Drupal's design (as of Drupal 5.5) is that every enabled module is loaded into memory on every page view. This is a convenient and fundamental feature of Drupal's design philosophy—it allows modules to merge their functions into a rich and useful API for the site. However, it also can make a Drupal site use a lot of memory, and the time it takes to load in all of the modules on every page view can come to dominate the amount of time it takes generating each page, causing Drupal to use up a lot of CPU on the web server.
Drupal 5 has an advantage over Drupal 4.7 in that installation related code is now in a separate .install file which doesn't normally get loaded into memory. However, it can still be advantageous to write your modules in several separate files, with the .module file acting as a function call router of sorts -- loading in the necessary sub-files only when necessary. A function which previously looked like this:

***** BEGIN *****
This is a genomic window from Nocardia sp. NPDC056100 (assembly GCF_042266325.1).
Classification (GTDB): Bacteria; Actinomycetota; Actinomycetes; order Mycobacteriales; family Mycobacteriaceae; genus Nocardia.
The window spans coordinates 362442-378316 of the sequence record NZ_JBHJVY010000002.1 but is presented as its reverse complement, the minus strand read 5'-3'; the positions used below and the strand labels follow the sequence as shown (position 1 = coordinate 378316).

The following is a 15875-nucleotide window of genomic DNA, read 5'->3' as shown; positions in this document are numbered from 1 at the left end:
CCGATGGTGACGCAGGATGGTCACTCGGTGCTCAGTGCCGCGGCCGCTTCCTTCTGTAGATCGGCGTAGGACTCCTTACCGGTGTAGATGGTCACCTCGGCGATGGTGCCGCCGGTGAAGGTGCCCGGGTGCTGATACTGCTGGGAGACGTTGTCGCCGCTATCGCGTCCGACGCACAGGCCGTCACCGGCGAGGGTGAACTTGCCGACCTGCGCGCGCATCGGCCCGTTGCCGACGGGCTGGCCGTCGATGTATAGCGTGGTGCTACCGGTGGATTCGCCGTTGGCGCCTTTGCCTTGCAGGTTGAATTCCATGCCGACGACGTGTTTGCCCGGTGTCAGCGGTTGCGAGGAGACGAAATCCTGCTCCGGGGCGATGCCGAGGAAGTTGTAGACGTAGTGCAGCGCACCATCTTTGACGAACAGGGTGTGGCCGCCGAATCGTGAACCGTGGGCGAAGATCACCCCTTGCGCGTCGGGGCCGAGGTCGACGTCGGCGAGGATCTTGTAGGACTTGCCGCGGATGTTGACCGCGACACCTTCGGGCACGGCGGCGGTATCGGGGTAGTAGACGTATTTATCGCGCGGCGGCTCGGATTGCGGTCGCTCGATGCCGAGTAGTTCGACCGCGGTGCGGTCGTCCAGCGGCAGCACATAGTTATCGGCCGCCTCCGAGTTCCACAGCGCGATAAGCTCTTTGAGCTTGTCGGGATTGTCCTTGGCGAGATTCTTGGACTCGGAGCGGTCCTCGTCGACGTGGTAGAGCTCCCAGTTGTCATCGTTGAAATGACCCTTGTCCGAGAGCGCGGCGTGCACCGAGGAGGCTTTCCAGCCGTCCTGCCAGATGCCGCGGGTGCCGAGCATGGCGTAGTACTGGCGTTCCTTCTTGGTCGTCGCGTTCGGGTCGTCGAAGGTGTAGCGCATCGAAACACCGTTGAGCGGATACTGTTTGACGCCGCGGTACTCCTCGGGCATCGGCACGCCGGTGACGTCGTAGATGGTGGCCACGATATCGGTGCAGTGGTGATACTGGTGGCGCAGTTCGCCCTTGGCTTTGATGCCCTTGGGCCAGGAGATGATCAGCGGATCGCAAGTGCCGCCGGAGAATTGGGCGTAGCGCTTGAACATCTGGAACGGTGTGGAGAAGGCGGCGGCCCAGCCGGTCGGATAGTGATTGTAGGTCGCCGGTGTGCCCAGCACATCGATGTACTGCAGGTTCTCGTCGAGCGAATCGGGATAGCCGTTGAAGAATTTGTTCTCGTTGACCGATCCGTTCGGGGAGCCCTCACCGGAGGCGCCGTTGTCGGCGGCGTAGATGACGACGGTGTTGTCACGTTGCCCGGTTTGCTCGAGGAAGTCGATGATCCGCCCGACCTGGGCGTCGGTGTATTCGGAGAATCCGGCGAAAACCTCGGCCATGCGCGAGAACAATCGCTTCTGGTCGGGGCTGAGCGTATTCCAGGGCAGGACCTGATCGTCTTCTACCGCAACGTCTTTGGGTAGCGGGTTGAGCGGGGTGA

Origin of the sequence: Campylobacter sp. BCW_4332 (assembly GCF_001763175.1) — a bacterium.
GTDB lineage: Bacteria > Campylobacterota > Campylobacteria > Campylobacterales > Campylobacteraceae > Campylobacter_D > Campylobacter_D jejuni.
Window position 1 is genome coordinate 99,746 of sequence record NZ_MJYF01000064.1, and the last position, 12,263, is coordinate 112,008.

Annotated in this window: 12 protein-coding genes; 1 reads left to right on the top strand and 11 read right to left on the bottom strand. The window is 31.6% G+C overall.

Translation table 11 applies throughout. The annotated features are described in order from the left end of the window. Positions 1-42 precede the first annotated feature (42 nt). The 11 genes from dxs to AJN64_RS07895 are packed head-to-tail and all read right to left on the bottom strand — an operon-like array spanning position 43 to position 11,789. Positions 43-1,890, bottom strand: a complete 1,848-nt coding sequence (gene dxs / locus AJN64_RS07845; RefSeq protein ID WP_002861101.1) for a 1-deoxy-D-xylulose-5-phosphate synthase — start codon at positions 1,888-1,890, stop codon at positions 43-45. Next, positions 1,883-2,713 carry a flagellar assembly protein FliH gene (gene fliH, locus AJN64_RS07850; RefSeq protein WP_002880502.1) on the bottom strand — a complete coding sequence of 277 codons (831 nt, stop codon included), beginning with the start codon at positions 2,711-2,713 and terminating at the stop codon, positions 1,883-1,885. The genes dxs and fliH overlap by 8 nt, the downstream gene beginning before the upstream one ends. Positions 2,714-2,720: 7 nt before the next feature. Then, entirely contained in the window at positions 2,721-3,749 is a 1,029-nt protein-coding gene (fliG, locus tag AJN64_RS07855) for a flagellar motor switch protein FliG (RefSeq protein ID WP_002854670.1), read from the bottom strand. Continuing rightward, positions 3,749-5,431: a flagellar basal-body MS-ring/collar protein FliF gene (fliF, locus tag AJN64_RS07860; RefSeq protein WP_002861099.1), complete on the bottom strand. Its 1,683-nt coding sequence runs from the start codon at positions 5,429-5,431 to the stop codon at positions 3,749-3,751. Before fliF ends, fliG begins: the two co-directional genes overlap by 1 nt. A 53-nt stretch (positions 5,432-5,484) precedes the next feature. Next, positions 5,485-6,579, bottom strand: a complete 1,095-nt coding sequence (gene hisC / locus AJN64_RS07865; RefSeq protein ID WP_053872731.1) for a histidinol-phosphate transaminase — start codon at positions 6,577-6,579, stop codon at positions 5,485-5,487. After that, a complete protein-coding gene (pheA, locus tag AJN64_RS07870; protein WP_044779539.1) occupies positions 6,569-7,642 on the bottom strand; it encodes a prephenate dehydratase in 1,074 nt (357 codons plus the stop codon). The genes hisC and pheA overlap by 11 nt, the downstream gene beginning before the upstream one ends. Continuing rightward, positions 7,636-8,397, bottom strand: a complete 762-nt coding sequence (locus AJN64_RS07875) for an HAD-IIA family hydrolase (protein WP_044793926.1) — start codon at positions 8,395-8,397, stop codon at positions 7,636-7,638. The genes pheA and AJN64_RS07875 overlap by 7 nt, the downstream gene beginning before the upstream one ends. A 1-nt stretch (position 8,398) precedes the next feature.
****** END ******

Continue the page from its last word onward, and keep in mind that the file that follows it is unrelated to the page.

function do_something($arg)can be replaced with one that does this instead:
// Lots and lots of code here
Unfortunately, this kind of pattern is at the moment used only infrequently, so on a Drupal site which has many modules enabled, memory and page generation speed can be dominated by loading in a lot of code which will never get used.
Some of the modules that I've created are simply applications of this low-memory pattern to existing drupal modules. If you have a Drupal site which suffers from high memory or CPU usage problems, you may be interested in perusing through them.